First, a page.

How would you explain the hydrogen spectrum?

1 Answer
Jan 18, 2017

I outline the nature of Bohr's work and how it accounted for the hydrogen spectrum below...


By the time Neils Bohr tackled the issue in 1913, the line spectrum of hydrogen was well known, and its limited number of discrete colour lines had been studied in detail.

Bohr basically decided to "build" a hydrogen atom that would enable him to account for these spectral lines. Whatever it took, his new model of the atom would be one which could produce the line spectrum.

So, you could say he knew the answer was the spectrum; now, he had to assemble the question - how did hydrogen do it?

He started with the idea that electrons orbited Rutherford's nucleus in circular paths, so that he could apply the concepts of centripetal force and a central coulomb potential to the electron.

However, the brilliant stroke that made it work was his assertion that the angular momentum of the electron had to be quantized - only specific values permitted. It is a long story to detail how he got from there to the permitted energy levels of the atom, but none the less, this did ultimately lead him to the famous result that changed the atom into a particle ruled by the quantum world - electrons in atom could possess only certain allowed levels of energy. To Bohr, this meant certain allowed orbits with specific radii.

With only certain allowed energy levels available for electrons, Bohr's next step was to state that this meant the hydrogen atom could only absorb energy in certain amounts, by absorbing a photon of a certain frequency. If white light were to pass through a sample of hydrogen gas, certain specific colours, corresponding to these allowed frequencies would be absorbed and not pass through the gas. When this happened, according to Bohr, it meant that electrons were being raised to higher energy orbits within the atom. This accounted for the absorption spectrum.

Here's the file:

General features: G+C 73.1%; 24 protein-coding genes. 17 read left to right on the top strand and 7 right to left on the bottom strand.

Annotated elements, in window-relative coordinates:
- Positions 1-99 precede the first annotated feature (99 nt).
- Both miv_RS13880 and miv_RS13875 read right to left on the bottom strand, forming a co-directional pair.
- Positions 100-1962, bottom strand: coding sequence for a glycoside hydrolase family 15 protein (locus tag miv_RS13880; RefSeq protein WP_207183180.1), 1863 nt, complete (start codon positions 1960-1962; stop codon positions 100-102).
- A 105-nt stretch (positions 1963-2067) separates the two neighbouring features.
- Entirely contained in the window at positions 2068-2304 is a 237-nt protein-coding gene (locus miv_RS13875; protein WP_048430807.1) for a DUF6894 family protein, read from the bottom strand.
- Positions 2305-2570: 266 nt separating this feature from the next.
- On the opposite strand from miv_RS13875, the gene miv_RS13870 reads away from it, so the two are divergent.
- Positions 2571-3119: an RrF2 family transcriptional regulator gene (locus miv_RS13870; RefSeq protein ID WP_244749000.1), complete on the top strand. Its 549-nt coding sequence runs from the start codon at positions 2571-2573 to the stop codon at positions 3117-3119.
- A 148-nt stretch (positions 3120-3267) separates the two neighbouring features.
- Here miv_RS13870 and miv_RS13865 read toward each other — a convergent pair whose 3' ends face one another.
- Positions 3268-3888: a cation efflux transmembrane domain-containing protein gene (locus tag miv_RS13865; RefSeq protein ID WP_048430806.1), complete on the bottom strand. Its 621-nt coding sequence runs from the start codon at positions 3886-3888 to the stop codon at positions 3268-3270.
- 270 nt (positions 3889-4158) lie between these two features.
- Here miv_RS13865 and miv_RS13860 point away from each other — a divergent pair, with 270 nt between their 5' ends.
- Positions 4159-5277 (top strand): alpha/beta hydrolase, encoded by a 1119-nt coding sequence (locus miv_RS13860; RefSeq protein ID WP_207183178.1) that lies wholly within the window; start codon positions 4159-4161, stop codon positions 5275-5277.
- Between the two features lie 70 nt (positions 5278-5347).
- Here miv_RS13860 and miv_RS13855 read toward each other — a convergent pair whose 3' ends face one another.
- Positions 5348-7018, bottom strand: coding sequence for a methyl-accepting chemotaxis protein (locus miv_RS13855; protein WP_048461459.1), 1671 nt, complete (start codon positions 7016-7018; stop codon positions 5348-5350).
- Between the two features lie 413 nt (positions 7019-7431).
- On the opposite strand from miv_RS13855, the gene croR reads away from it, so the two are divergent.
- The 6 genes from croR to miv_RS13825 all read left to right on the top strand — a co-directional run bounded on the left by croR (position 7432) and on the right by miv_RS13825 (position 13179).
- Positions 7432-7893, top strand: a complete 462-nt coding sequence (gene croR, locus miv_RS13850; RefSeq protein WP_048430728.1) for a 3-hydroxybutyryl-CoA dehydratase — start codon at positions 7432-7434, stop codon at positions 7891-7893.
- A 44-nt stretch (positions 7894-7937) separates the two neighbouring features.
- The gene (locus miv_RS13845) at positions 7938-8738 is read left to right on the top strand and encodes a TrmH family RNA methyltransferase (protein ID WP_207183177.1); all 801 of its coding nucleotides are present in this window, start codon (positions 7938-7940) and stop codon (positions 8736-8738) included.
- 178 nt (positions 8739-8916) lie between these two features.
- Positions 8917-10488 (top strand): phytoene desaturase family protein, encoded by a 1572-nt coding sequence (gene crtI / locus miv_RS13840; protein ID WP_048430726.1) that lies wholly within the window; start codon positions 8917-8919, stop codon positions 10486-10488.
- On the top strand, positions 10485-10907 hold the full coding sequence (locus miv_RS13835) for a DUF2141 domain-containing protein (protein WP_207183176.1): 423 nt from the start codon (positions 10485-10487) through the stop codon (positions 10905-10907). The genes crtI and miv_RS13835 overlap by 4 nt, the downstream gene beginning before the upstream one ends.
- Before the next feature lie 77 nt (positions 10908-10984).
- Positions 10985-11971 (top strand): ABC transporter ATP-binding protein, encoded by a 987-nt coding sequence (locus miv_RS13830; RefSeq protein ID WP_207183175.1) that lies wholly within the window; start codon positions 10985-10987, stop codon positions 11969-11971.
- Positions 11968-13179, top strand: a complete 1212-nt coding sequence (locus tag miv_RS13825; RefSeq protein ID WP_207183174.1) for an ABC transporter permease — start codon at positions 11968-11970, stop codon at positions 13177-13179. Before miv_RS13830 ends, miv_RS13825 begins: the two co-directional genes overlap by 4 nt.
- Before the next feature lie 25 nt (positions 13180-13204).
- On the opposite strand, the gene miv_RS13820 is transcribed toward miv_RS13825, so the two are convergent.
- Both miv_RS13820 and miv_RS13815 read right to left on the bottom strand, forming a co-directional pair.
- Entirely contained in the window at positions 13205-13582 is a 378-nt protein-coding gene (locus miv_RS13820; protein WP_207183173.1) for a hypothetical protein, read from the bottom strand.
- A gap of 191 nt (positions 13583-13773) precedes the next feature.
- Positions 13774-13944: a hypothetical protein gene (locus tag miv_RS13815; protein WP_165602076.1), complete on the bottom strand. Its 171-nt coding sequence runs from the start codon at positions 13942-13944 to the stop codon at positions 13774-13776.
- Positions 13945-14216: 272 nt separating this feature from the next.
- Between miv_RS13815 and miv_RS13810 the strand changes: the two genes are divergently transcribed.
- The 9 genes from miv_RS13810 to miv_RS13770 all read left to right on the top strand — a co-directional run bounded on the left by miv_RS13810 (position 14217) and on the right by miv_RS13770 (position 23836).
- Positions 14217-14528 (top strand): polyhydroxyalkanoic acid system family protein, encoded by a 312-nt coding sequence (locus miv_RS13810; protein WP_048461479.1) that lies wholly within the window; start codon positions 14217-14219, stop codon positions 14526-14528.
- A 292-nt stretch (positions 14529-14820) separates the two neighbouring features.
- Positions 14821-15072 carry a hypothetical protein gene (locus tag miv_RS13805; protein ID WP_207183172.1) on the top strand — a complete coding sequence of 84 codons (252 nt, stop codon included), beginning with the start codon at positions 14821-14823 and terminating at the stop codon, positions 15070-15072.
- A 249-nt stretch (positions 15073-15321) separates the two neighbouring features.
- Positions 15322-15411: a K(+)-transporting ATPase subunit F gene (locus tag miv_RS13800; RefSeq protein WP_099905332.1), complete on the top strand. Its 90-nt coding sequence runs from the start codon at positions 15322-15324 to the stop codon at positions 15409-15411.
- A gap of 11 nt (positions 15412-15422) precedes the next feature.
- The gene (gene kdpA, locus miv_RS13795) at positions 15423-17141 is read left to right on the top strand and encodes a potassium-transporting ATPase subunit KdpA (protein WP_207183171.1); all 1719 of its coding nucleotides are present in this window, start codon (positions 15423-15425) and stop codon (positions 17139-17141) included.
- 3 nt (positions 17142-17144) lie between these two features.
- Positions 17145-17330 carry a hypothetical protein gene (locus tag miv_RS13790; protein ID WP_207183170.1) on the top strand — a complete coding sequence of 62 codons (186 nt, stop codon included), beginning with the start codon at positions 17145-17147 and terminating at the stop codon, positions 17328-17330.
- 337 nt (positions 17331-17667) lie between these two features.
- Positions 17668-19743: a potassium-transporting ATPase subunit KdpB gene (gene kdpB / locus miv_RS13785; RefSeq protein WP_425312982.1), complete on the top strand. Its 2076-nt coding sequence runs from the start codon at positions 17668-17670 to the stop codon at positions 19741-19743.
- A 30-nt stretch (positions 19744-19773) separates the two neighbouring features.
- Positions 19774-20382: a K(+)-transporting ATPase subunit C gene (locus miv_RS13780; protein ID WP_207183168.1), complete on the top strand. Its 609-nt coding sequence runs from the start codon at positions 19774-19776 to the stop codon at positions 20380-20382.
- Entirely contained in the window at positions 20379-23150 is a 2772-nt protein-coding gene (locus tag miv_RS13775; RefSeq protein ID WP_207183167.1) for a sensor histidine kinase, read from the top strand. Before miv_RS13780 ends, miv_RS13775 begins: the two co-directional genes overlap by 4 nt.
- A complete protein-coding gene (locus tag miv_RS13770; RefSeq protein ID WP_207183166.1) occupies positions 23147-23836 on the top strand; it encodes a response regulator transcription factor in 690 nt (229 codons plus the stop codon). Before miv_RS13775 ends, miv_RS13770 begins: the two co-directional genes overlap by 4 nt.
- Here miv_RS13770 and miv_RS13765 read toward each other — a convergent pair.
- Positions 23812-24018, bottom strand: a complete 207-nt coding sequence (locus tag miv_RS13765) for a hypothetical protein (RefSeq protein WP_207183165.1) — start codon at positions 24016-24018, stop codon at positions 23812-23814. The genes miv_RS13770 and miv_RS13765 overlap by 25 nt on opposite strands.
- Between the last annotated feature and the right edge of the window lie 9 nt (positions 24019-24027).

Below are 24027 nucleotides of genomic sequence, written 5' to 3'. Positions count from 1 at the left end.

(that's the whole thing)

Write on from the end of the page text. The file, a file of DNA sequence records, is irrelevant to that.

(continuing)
Conversely, if a sample of hydrogen was energized (by subjecting it to high voltage for example) the atoms would absorb energy, and the electrons would jump into high-energy orbits as mentioned. It was when these electrons returned to lower energy orbits that photons of light would be emitted.

When Bohr calculated the specific energies that his hydrogen atom should be able to emit, he got a near-perfect match to the colours seen in the visible portion of the spectrum. He showed that these visible lines resulted when electrons dropped from higher levels into the n=2 orbit (the second-lowest energy).

Of course, other jumps were possible as well, and Bohr predicted ultraviolet and infrared spectra that were soon "discovered". This was a strong case for the quantum atom, and gave support to Bohr's assumptions.